By Jake Brennan
The transition one month ago when everything with COVID-19 really seemed to hit was extremely difficult for me. I had to switch from working with people in person to looking and talking with people through a computer screen to engage in telehealth. I was skeptical; a large part of me did not trust in technology to supplement real face time. The consensus between my clients and me is that telehealth, while not the same as being in the room, works surprisingly well, that the work remains the work—but it took my getting there. I was on the phone leaving and receiving voicemails in endless phone tag, buried in emails, I was caught up with the logistics of rescheduling, signing new consents, reaching out to necessary referrals in probation and behavioral health court, trying to force a huge transition into something seamless.
Above all, I wasn’t giving myself time to emotionally adjust to the new circumstances of my own life, what it would mean to practice social distancing, self-quarantine, to live in a city that in many ways had shut down to protect itself from the virus.
It wasn’t until an online meeting with several colleagues (only 3 days into working from home, but those 3 days felt long) that I even realized this last part. I talked about my frustration and how I felt like everything was barreling along and I couldn’t keep up. (Working in an agency, as I do, there often feels like 10 extra steps for each 1 that is practical.) I used the word ‘overwhelmed’ several times in this meeting. Then I heard others share their concerns…about family getting sick, not being able to visit aging parents, about business slowing and what the stock market dropping meant for their high school kids’ college funds, about pregnant mothers worried about their partners being allowed into the delivery room in a few weeks, husbands worried they would not be allowed into the delivery room with their pregnant wives… all of this had a very grounding effect on me. It brought me back down to earth, back into myself, and I realized just how much was going on right now. Most importantly, I realized I needed to stop trying to manage this as a therapist, and instead step into it as a human being.
I could say I felt acceptance: yes this is where we are now and yes it is very different. Acceptance yields unexpected resolution—not that things are resolved (because nothing regarding COVID-19 is, as of this writing, close to feeling resolved), more that it is ok that they are not. I thought more about what I was dealing with. There is the threat of the virus itself, the inundation of news, then there are my 94-year-old grandparents living in the lower west side who just a week ago were still shopping at Trader Joes, my mother who is now indefinitely out of work, there is my partner and me hunkering down inside, indefinitely, for who knows how long.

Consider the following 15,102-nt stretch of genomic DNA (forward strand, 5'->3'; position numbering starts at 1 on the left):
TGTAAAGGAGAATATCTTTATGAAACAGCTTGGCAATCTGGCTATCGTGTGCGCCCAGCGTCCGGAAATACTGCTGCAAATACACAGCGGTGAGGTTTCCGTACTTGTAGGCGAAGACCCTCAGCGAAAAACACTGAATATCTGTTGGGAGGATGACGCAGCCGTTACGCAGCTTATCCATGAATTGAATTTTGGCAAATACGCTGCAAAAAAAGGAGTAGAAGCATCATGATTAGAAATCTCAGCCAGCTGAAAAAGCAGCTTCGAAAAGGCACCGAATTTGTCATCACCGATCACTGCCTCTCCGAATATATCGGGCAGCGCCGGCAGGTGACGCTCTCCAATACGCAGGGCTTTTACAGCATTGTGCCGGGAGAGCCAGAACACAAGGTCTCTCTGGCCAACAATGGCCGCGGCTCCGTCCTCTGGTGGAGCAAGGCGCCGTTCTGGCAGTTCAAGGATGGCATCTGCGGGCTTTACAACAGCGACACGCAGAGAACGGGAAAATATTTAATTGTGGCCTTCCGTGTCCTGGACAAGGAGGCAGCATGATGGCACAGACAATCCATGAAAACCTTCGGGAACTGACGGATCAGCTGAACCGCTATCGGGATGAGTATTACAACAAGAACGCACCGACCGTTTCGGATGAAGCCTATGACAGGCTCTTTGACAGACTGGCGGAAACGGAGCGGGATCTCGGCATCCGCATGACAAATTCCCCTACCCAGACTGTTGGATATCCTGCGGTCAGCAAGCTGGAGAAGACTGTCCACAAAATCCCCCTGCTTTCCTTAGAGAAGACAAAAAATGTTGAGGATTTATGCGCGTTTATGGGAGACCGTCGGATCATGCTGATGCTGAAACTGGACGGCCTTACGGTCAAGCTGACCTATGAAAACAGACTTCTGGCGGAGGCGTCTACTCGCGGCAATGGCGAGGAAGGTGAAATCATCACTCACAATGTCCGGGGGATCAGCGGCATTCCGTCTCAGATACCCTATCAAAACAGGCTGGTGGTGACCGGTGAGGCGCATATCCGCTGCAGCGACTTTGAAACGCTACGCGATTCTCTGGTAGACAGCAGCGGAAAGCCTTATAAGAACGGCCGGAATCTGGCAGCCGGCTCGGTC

So I am writing about silver linings.
In the last two weeks I have been humbled in so many conversations, many with clients, and I have felt connected through our shared slivers of finding the good in all of this.
The opportunity to spend more time at home with loved ones has been voiced by many as their biggest point of gratitude, even while close quarters can be challenging (this has been extended to pets, as well). My first thought hearing this was that I do not actually have more time during the day with my partner; I am upstairs doing teletherapy and she is downstairs in meetings, working on research, both of us still putting in eight to ten-hour days, our breaks rarely coinciding.
But in thinking this, I miss something. When our work days end at 7, or 8, or 9pm, I suddenly do not have an hour commute home. I walk downstairs and, presto, we move from work to being together in seconds flat. We have been gifted this new hour that we do not normally share together, and we have seized this hour to go outside and run, to take long walks together at night through the eerily vacated streets of Philadelphia. It is like a secret fold of time, normally passed over by my night time commute, has become magically accessible to us; we have the luxury to experience ourselves moving together through the strange new ghost city, un-pressed for time. When, after, we cook and eat dinner, it is less like the coda at the end of fragmented days, and more like we have arrived here together
And yet I am aware as write this that for many, especially those living alone, this will not be the case. My gratitude for this gift is complicated because it is not separate from the empathy for those (whom I know) who do not have it, who are very alone right now. This is not so straight forward and clear cut (as though things ought to be straight forward and clear cut). So, there is an opportunity here, to take this fuller experience of gratitude and sadness as a gift, to embrace the complex feeling, because this complexity of feeling is, really, what it is to be alive.
Something else I have noticed in myself was brought up by one of my clients in session. She said, after debriefing about how crazy all of this is, “I actually don’t mind living a simpler way of life.” She went on to talk about mixed feelings of gratitude for being able to slow down and guilt at her pleasure as a result of—the price of— thousands dying from a virus with no cure.
First. For me, a “simpler way of life” in all of this has meant that, with everything closed and all friends keeping physical distance, I can settle into hobbies. (I have never liked the word hobbies, I think because somewhere along the way I decided serious, passionate life pursuits couldn’t be filed under the heading of hobby. I’ll do away with this for now). I have taken immense pleasure in being able to read, to settle into my own creative writing, to sit and play the guitar, sing, dance while listening to music, and to be free from the thought that there is something else outside of the house I should be doing, because in fact there is nothing going on outside of the house that anyone should be doing.